Dani Tylim was taking a math test at Marjory Stoneman Douglas High School in Parkland, Florida on February 14 when the fire alarm started ringing. Confused, the 18-year-old junior evacuated to a field by the school’s tennis courts. That’s when she heard the gunshots.
“I thought it was a drill,” she told Mother Jones. “I heard about four gunshots and from there it got very chaotic and everyone started to run.”
Dani, who transferred from a nearby charter school to Stoneman Douglas last fall, said she’s had nightmares about being in a school shooting, but never imagined she would live it. “One of my biggest fears was a shooting at my school,” she said. “This has been something on my mind.”
She certainly never thought she would lose 17 community members—14 students and 3 staff—in one of the deadliest school shootings ever.
But Dani was not the first member of her family to survive a shooting. In 1999, Dani’s two older brothers were enjoying summer camp at a Jewish community center in Los Angeles when a man, later identified as having ties to white supremacist groups opened fire.
“My husband and I over the years always said it could never happen again,” Dani’s mother, Carrie, who was pregnant with her daughter at the time of the first attack, told Mother Jones. “Lightning doesn’t strike twice. But 19 years later, I’m getting a text from my daughter that there’s an active shooter at her school. It’s just been hell since. I can’t believe 19 years later we’re going through the same thing.”
The Tylims are not the only family who have experienced such an unfortunate and disturbing coincidence. In a viral tweet last week, another Parkland shooting survivor, and Tylim’s best friend, senior Carly Novell, revealed her grandfather had hid in a closet—as Novell herself had done—to elude a mass shooter almost 70 years earlier. And USA Today reported last week that the mother of a 14-year-old Stoneman Douglas student had survived the shooting at a Fort Lauderdale airport last year.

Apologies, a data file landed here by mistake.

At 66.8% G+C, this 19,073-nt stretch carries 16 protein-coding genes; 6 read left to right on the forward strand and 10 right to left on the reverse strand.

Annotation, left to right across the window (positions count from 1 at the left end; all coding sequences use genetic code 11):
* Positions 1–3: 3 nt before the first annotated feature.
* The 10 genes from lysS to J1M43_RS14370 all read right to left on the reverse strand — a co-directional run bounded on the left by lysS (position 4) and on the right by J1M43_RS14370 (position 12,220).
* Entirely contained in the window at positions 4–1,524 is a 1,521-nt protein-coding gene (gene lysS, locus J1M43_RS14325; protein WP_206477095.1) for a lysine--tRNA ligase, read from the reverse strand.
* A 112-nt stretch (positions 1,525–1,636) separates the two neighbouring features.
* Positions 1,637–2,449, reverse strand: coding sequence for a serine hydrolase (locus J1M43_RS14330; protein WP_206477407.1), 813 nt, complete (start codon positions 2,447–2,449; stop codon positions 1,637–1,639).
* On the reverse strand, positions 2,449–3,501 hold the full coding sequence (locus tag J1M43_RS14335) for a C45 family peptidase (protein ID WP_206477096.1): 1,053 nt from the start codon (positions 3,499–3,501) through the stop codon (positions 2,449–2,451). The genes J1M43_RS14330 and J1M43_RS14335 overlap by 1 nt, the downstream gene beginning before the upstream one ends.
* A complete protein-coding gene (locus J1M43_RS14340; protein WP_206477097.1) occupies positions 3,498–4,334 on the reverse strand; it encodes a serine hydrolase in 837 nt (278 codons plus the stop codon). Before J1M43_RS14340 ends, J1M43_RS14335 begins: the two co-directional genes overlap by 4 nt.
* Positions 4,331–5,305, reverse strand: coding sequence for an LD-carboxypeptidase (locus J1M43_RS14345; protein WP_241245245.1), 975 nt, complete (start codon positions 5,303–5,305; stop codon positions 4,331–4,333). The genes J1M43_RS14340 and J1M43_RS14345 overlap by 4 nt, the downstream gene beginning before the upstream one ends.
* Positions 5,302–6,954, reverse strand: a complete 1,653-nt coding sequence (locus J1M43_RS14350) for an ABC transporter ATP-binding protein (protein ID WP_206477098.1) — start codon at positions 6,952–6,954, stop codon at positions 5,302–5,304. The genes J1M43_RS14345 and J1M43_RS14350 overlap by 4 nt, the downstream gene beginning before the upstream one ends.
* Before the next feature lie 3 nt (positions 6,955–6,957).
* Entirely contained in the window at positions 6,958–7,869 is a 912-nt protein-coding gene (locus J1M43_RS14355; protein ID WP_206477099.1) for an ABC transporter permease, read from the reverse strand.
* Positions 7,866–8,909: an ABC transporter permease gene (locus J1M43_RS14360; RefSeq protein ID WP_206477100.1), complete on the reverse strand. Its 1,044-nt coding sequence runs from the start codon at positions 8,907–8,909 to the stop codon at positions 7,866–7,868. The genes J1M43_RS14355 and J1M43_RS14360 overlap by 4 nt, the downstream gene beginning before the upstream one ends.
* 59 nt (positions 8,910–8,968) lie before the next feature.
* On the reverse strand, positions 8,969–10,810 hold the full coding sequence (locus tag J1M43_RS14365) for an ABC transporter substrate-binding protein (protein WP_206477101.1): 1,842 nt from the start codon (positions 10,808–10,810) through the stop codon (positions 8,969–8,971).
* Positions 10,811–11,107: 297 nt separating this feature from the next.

“You never think this would happen twice,” Dani’s brother Jordan told Mother Jones. “It seems like a once in a lifetime thing when this happens.”
The Tylim family moved to Florida from California in 1996, but had returned to Los Angeles in 1999 to spend the summer. Jordan, who graduated from Stoneman Douglas in 2014, and Max, the eldest Tylim sibling, were three and nine at the time. They were both at camp when Buford O. Furrow Jr. walked in and shot and injured five people, including two children. Furrow later fatally shot a postal worker and turned himself in to the FBI the next day, telling authorities he “wanted to send a message to America by killing Jews.”
Max was bussed away from the center right after the shooting began, according to Carrie. Jordan was in a classroom next to the lobby where Furrow fired more than 70 rounds with a submachine gun. Jordan said although he was young, he distinctly remembers hearing loud noises and being told to play hide-and-seek by his counselor.
Carrie, who was two months pregnant at the time, was about 30 minutes away from the center when she saw reports of the shooting on the news. She rushed to the scene, but when she arrived she realized she’d potentially put herself, and her unborn baby, in danger: Furrow had not yet been caught.
As a recent graduate of Stoneman Douglas, Jordan Tylim, now a college student in Miami, said although he wasn’t there for the shooting, he might as well have been.
“The building that it happened in, I spent 180 days every year there for four years,” he said. “I know exactly where it happened. Students were killed in the hallway I walked in every day for four years.”
In the days following last week’s massacre, student survivors have been outspoken in their calls for gun control and congressional action, appearing on media outlets including CNN and Fox and using social media, mostly Twitter, to plead for change. On Wednesday, students across the country staged walkouts and marched for stronger gun laws, and hundreds of teenagers protested outside the White House. The youth-led movement may signal a tide change for the deadlock on gun control: Parkland survivors are planning multiple national demonstrations for the coming months, including one dubbed the “March For Our Lives” on March 24. President Donald Trump hosted a “listening session” for students and parents Wednesday, where he said he would strengthen background checks for purchasing firearms.
Jordan Tylim, taking a cue from the young activists, said he plans to take at least the next month off from school to help the students “see out their vision.” “I fear for people who oppose us, because these kids are relentless,” he said. “This will be the straw that breaks the camel’s back.”
Reflecting on the 19 years since the LA shooting, when her life had not yet begun, Dani Tylim said the fact that her family has faced gun violence twice shows nothing has changed.
“Because it’s affected my family twice, that just goes to show that this should not be happening,” she said. “It should not have affected a family even once in a lifetime.”